We’re into treating things with an immediate sense of humility… at the end of the day, we’re designing things that are for people’s homes, and within that there’s a longevity. There’s a lot of materiality and research in what we do. I think we used to be fairly focused on technology ten years ago but I became bored with it being short lived, its lifespan. We were involved with a lot of early bluetooth technology, a lot of early rechargeable batteries that last for one year and then something else takes it over and there are 200 others on the market before you know it. We got rid of all those short term behavioural type projects to focus on things that we feel have a bit more substance.”

On versatility

“We do hundreds of different projects. We do a lot of fridges and that type of technology, we study behaviour patterns for first time buyers. A fridge is a very simple object per se but consumer habits are changing the technology tremendously. So we do a lot of research in that work. And that’s changing the whole way people perceive a washing machine or kitchen accessories. So in that sense there’s a real human need for change. That’s something that’s definitely powerful with technology.

The beauty of working in China is we tend to be the cosmetic surgeons for engineers so to speak. We’re working with factories that are developing technology and they come to us because we have an intellectual way of packaging that technology for human use and that’s really where that partnership comes into play. Are we designing the technology for smartwatches? No. But are we designing smartwatches? Yes. We’re always working in partnership with someone..

We’re doing a massive project for Titan, which is owned by the largest watch group in India, we’re designing new watches for new ways of living. They make 18 million watches a year so we’re finding new ways of designing watches using all these new technologies… that’s completely revolutionary.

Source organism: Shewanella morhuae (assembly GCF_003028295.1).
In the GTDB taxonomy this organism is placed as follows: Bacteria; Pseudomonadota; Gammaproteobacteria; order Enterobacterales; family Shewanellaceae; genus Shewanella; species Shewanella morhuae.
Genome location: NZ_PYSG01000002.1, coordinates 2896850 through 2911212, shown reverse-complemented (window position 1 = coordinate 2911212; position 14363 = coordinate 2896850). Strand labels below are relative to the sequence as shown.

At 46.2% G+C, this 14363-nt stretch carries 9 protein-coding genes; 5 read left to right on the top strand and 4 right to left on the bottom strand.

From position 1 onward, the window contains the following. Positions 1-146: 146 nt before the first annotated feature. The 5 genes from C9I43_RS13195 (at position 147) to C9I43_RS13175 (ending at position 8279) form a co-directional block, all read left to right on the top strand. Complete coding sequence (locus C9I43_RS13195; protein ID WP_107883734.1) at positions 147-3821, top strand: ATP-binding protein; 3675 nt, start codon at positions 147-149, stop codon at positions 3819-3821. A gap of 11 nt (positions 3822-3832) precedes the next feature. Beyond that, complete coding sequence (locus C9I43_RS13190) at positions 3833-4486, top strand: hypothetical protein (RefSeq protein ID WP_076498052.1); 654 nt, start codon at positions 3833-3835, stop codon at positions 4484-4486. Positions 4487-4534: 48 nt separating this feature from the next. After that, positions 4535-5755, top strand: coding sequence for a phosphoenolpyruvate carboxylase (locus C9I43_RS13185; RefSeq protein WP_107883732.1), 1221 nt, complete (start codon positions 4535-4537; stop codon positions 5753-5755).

There’ll be nothing on the market like it because these sort of [manufacturing] processes have only just been developed in the sports industry, because the volumes are there. These projects take two years so we’re always doing 10 or 20 projects at the same time.”

Rosa Chan on neural prosthesis

“In terms of clinical applications, there are three types of neural prosthesis with three major functions; sensing functions, processing cognitive functions and movement. Even when we talk, it’s a movement using muscles. So for neural prostheses, what people have been investigating for clinical applications is what to do if part of the neurological system is not working; can we utilise any techniques to bypass the damaged region? So, for instance for sensory prosthesis people have been working on artificial retina or cochlear implant that can stimulate some of the residual working cells to restore some sight or hearing function. Cochlear implant right now is one of the most popular and well known cases of neural prosthesis. The other case that you may have heard of a lot is the motor function prosthesis. There’s lots of open source initiatives to try to build the likes of robotic arms for amputees - how to bridge the electrical activities of the residual muscles to control the arms and help the amputee to gain movement functions. And the other application, which is still under research, is the cognitive prosthesis, that is something that I have been working on. We tried to learn how brain tissue works in a region of the brain called the hippocampus. It’s approximately six centimeters inside the brain, it looks like a pair of bananas and is responsible for encoding short term memory into long term memory. We wanted to understand how this piece of brain tissue processes information and if can we copy that on a chip so we can help a patient that has lost some function, say like those with traumatic brain injuries, to have a brain implant so that we can bypass the nonfunctioning region so they can regain some of their memory functions.

There are two ways to model the hippocampus; one way is to take a bottom-up approach, that is that if you understand every single element of a neuron and how it works then you can build a bottom-up simulation. But this approach takes a long time. So the approach that people have been taking for neural prosthesis is data driven, based on experimental data they’ve recorded.”

On technology’s current capabilities

“If you talk about the brain implant for memory, that part [has been tested] mainly on rats so far and is moving on to monkeys. What I did was I built models of how certain rats learn a task that required memory functions and I learnt how the hippocampus processes information.